Situated in the heart of the Graian Alps, between the Aosta Valley and Piedmont in northwestern Italy, Gran Paradiso is an immensely popular mountaineering destination.
The twenty-fourth tallest mountain in the Alps is widely considered to be the easiest 4,000-metre peak in the range to climb and is often used as a warm-up by mountaineers heading on to the Matterhorn or Mont Blanc.
Gran Paradiso sits at the centre of a national park of the same name. As that name suggests, the mountain is surrounded by gorgeous scenery and is home to plenty of wildlife as well.
While the ascent of the mountain takes two days, many climbers opt to spend a few more hiking through the park and climbing some of its minor summits.
Quick Facts about Gran Paradiso
- Gran Paradiso is the tallest mountain that is completely located in Italy. While there are six taller peaks than Gran Paradiso in Italy, all of them sit on the country's borders with France or Switzerland.
- In spite of the relative ease of the ascent, Gran Paradiso boasts one of the largest elevation gains on summit day of any peak in the Alps – roughly 1,260 metres (4,130 feet).
- Gran Paradiso sits within a national park of the same name that is home to a wide array of endemic plants and animals, including golden eagles, ibex, badgers and lynx.
History of Gran Paradiso
Gran Paradiso – meaning “great paradise” in Italian – got its name in 1856 when Italian King Victor Emmanuel II visited the mountain and its surroundings, naming them a royal reserve shortly afterward.
Just four years later, in 1860, a team of English and French mountaineers became the first people to reach the peak’s summit. In the following years, the mountain became an increasingly popular sport for mountaineers training to climb some of the tougher summits in the Alps.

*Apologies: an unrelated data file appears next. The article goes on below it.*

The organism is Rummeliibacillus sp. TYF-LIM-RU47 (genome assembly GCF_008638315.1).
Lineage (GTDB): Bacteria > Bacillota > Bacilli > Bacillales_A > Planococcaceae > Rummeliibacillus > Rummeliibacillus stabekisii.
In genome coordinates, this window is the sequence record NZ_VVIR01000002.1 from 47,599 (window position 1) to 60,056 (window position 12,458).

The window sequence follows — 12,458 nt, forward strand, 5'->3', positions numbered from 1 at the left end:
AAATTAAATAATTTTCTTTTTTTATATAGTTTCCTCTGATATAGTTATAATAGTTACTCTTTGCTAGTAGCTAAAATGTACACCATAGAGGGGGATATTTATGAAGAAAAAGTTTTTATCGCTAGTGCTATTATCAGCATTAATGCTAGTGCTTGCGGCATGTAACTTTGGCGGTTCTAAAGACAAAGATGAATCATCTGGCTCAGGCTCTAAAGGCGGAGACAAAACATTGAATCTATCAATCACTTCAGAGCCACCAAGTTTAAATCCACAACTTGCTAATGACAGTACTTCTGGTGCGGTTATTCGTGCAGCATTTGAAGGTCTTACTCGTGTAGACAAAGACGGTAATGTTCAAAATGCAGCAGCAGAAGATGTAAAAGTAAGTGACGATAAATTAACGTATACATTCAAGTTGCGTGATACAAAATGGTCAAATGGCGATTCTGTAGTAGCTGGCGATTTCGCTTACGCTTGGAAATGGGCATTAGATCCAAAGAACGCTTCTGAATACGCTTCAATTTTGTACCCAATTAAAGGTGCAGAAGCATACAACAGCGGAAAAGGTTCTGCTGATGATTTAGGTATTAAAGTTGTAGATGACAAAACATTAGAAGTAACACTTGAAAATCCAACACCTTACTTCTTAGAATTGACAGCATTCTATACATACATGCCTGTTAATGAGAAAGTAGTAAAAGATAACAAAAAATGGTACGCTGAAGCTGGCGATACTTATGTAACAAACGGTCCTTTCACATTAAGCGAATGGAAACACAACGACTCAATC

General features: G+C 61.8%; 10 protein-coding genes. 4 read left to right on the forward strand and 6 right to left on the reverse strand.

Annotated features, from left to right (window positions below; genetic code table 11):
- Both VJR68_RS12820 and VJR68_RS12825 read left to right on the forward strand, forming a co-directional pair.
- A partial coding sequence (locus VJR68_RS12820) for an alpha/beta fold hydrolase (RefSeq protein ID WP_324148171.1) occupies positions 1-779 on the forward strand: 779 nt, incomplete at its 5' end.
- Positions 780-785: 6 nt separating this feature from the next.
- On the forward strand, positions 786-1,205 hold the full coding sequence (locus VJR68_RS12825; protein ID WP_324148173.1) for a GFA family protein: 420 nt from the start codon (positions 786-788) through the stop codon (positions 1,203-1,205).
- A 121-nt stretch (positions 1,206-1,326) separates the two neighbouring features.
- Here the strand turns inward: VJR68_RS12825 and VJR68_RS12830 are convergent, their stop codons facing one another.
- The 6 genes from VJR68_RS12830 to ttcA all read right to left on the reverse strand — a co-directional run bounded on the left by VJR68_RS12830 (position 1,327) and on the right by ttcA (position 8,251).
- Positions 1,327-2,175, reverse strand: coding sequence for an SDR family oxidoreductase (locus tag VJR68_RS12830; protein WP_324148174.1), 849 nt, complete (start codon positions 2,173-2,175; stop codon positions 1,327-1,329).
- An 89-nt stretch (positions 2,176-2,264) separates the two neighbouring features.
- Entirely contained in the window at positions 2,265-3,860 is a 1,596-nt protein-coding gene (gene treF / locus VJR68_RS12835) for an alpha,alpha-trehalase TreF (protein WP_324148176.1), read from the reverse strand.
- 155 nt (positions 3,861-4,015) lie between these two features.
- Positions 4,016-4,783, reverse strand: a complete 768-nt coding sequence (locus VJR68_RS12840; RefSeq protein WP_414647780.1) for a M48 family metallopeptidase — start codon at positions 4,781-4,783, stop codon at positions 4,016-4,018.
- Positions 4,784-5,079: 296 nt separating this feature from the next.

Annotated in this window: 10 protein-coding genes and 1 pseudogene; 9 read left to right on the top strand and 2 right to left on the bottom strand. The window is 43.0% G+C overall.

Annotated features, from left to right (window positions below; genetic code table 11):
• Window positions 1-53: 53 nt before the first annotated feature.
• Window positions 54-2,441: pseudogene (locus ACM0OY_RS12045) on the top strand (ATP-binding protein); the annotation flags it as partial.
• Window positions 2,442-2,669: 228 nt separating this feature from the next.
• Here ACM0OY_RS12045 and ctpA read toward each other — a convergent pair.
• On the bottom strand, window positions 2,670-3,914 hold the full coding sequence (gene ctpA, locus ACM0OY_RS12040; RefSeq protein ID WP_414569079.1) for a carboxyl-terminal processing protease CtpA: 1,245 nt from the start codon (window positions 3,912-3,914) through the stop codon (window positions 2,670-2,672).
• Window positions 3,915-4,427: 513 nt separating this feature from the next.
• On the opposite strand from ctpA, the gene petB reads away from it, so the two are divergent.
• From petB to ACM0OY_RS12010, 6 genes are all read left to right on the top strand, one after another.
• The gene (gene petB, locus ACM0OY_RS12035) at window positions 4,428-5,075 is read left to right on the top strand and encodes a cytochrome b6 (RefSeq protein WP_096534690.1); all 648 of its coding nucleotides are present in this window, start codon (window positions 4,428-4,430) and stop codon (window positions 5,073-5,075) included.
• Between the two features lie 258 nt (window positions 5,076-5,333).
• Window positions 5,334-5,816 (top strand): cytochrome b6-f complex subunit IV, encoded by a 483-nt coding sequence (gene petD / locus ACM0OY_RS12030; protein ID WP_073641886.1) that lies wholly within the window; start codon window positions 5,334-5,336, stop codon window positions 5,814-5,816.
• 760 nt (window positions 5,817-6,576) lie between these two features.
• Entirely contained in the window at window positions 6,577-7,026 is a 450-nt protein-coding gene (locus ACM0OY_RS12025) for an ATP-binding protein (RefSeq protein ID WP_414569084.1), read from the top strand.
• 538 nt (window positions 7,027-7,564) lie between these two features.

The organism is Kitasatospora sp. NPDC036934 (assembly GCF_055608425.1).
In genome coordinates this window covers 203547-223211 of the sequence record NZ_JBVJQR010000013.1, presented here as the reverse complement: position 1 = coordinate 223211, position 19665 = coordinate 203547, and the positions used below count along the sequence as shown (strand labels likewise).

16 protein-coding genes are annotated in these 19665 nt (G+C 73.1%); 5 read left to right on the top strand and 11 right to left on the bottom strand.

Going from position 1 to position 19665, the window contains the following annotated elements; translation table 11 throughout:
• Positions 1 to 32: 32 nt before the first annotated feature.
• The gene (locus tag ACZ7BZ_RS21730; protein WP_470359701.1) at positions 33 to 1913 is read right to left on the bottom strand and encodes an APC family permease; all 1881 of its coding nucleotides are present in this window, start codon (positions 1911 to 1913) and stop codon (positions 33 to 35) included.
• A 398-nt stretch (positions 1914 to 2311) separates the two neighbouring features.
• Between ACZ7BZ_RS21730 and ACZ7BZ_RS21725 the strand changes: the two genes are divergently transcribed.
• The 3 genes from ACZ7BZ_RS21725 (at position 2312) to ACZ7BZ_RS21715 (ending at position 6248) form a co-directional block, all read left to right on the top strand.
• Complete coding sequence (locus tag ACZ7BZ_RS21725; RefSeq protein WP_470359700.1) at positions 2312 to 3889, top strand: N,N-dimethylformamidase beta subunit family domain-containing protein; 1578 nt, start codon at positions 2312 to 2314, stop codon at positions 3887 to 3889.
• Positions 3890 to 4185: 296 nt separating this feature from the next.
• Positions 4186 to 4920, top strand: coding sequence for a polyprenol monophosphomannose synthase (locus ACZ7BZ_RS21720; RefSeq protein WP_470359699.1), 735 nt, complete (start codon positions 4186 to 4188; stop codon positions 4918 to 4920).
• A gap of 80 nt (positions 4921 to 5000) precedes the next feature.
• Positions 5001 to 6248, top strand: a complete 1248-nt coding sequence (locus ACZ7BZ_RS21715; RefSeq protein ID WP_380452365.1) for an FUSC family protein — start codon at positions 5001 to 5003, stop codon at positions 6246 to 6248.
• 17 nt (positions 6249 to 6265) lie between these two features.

In 1922, King Victor Emmanuel III (grandson of Victor Emmanuel II) donated the land to the Italian government and it was turned into a national park soon afterward.
Experience Required for Climbing Gran Paradiso
Gran Paradiso is widely considered to be among the best peaks to climb for first-time mountaineers. Requiring only very basic glacier travel with an ice ax and crampons as well as some scrambling and low-level rock climbing, the technical difficulty is very low.
Many guides offer three-day mountaineering courses on the mountain, on which the second day is spent practicing necessary climbing techniques, before the summit attempt on the third day.
In spite of its low level of technical difficulty, climbing Gran Paradiso does require a good level of physical fitness.
Main Routes up Gran Paradiso
There are two main routes up to the summit of Gran Paradiso: the northwestern route, which begins from the Refuge Frédéric Chabod, and the southwestern route, which begins from the Refuge Victor-Emmanuel II.
In terms of technical difficulty and aesthetic beauty, there is not much of a difference between the two routes and both begin from the trailhead at Pont Valsavarenche. Getting to each of the two huts requires a moderately challenging hike through a boulder-strewn field.
From the hut, climbers continue to ascend over rough terrain until reaching the glaciated upper portion of the mountain. From here, climbers will need to use crampons and ice axes to make the final approach to the summit.
The last bit of the climb involves some steep scrambling and a bit of rock climbing, which is not too technical and achievable with only some basic instruction.